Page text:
Hats. You’ll be climbing both in the sun during the day and in the cold at night. Consider a brimmed hat for keeping the sun away and a hat that will cover your ears for early-morning climbing.

Gloves. Bring warm, durable, waterproof gloves with good grip. I had warm gloves, but once they were wet, they were no longer warm. You’ll also be using your hands a lot near the final ascent to the summit, so they’ll need to stand up to sharp rocks.

Mt Fuji Headlamps

The view from our hut window around 1 a.m… a never-ending string of headlamps joining us for the climb to the summit

Headlamp. You’ll need your hands free to navigate the rocks near the summit, making a headlamp a better choice than a handheld flashlight. One of my favorite sights was waking up at the mountain hut at 1:30 a.m. and seeing the endless headlamps coming up the trail behind us.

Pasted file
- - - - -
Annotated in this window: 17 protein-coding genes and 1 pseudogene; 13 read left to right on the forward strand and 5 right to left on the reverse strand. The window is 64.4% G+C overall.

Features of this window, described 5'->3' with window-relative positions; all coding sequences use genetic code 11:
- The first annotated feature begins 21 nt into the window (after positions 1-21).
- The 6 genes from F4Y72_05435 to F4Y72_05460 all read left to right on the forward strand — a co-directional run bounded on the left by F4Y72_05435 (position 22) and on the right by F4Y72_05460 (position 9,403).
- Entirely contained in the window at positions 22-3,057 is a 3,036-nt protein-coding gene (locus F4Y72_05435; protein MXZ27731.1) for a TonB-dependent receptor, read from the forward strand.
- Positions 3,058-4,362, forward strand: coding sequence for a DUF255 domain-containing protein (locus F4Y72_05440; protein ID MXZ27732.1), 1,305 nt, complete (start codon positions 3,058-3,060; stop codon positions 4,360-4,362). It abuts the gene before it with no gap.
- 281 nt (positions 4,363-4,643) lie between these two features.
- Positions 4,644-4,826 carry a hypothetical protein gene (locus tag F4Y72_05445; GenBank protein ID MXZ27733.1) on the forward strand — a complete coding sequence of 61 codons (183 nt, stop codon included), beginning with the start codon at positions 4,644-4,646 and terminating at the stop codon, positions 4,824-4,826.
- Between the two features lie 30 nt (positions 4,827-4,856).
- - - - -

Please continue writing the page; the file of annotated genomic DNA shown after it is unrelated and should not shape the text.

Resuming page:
Sunglasses/sunscreen. Fuji is exposed to all the elements, especially the sun. Bring a good quality sunscreen and UV-blocking sunglasses.

Water and snacks. Our tour company recommended three liters of water per person for the entirity of the climb. You can carry it all with you or bring one and purchase additional bottles at stations along the way. While it’s more economical to bring your own, it might be worth the extra yen to lighten your load.

Change of clothes. Bring a change of clothing and shoes, especially if you choose a package that ends with an onsen visit. The ride back to Tokyo will be much more pleasant in a clean outfit.

Japanese yen. Mount Fuji is one of the few places in Japan where you’ll find pay toilets. At 200-300 yen ($2-3 USD) per turn, you’ll want to budget accordingly. You can also buy additional water, snacks and gear at each of the stations. Japan is a very cash-oriented society, so carrying large amounts of money is not unusual.